2013 Year in Produce Farewells - The Packer

2013 Year in Produce Farewells

01/08/2014 10:39:00 AM
Dan Galbraith

Fleming proved herself to her demanding father, Strube said, by creating a successful fruit program.

Fleming’s leadership style was the opposite of her father’s, but it was just as effective, Strube said.

“She had an incredible ability to lead people without them even knowing that’s what she was doing. I don’t think people understood the strength behind her.”

Becky Wilson, assistant vice president of the Tom Lange Co., Springfield, Ill., met Fleming a decade ago at United Fresh’s Washington Public Policy Conference.

“She took me under her wing and never let go,” Wilson said. “She always had wonderful insight on how to be respected as a woman in the produce industry. Jan Fleming is someone you strive to be.”


Dee Slayman

Dee Slayman, president of Bakersfield, Calif.-based pomegranate specialist Slayman Marketing, died May 1. He was 60.

Slayman followed in the fruit industry footsteps of his father, uncle and grandfather, returning to Kern County in 1979 after a brief career in real estate.

Slayman’s grandfather, Joseph, founded Slayman Fruit Co. in 1923. Dee Slayman’s father, Mitchell, and his uncle, Victor, turned Slayman Fruit into the largest shipper of pomegranates in the country.

At Slayman Marketing, Dee Slayman grew and marketed exclusively pomegranates.

Slayman was an invaluable resource for Firebaugh, Calif.-based Ruby Fresh Pomegranates, a relative latecomer to the deal, said Ruby Fresh salesman David Anthony, who would drive down to Slayman’s farm near Bakersfield for growing tips.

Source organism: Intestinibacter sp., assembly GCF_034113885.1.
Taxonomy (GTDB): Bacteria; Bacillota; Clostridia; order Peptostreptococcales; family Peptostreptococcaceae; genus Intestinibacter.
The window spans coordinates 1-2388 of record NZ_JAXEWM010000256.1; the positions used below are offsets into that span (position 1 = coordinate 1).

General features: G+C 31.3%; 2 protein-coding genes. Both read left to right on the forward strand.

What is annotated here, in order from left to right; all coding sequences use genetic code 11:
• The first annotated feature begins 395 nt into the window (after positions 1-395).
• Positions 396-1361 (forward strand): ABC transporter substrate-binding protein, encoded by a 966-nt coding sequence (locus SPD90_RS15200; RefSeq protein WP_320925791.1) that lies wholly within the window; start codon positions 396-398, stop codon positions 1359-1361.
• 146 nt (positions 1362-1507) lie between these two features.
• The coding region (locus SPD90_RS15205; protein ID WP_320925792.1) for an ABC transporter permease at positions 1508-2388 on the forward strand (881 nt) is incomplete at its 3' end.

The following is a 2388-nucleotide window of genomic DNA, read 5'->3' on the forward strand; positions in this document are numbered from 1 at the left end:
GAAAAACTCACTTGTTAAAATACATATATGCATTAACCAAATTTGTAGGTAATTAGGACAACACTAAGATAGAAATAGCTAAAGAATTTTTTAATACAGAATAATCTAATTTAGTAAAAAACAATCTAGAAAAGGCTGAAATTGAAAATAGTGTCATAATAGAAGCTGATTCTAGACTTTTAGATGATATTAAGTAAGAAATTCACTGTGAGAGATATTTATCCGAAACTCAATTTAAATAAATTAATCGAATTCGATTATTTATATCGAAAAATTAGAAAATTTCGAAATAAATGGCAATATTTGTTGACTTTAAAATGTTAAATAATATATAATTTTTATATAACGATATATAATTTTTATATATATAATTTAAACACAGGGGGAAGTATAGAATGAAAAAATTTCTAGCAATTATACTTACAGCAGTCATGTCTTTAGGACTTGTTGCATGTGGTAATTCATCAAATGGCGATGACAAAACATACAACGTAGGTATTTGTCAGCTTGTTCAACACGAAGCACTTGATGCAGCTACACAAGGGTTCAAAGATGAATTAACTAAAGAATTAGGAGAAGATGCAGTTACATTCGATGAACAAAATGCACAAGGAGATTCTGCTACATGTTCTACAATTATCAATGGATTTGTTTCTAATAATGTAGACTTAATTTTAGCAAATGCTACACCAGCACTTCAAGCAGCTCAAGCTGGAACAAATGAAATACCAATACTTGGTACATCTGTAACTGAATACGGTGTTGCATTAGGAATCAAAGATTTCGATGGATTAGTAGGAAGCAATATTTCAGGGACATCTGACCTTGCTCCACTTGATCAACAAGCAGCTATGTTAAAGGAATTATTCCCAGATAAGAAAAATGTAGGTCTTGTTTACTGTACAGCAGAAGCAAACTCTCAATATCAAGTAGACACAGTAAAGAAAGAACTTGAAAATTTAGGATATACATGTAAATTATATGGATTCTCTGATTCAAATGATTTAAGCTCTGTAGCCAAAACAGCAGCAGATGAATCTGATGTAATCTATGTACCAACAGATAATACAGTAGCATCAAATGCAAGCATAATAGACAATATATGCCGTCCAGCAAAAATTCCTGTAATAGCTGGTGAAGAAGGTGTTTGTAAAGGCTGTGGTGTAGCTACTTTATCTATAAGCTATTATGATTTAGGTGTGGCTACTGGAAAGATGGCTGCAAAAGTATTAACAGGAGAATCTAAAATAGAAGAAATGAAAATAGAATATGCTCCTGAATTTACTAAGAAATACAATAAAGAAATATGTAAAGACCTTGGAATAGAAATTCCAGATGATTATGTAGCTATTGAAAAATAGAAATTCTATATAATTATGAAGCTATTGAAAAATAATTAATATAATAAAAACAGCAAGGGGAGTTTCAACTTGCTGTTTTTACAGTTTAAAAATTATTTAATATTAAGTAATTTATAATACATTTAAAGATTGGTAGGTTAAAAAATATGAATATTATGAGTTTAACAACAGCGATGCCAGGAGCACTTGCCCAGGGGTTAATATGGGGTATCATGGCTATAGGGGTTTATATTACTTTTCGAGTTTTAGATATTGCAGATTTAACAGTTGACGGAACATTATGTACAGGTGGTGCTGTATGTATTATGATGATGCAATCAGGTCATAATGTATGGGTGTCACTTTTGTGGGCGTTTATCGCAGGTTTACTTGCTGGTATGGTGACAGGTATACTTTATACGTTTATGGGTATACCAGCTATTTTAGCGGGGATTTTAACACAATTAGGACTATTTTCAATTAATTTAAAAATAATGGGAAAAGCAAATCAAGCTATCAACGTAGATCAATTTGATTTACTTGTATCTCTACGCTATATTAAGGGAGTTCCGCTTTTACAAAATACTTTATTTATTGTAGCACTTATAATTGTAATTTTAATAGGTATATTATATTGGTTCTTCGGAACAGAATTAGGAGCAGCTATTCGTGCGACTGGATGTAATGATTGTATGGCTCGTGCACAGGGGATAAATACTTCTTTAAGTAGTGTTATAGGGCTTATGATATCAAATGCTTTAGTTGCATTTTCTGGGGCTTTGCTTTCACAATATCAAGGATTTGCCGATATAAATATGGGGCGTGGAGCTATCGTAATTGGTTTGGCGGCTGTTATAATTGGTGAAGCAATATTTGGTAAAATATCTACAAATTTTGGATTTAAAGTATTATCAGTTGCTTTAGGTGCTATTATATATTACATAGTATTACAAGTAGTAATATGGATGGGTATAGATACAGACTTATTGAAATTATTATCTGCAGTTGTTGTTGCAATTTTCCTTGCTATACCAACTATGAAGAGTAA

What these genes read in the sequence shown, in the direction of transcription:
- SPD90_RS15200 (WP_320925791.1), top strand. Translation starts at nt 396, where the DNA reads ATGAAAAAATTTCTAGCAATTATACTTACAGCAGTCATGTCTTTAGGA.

“He was helpful and encouraging — he didn’t think of us as a competitor,” Anthony said. “The past two years when we were short at the beginning of the season, he sold to us at a fair price. He was a really good guy, and he was devoted to promoting the whole industry.”

Slayman pioneered the early pomegranate deal, shipping in August and September before the October peak.

“He was the tip of the spear,” Anthony said. “They were out there before anyone else, creating early momentum.”

Slayman built on his forebears’ innovations in the pomegranate industry and “took it to another level,” said Atomic Torosian, managing partner in Crown Jewels Produce LLC, Fresno, Calif.

“He’ll be sorely missed,” Torosian said. “Guys like that are too few and far between. The Slaymans are nothing but class people.”

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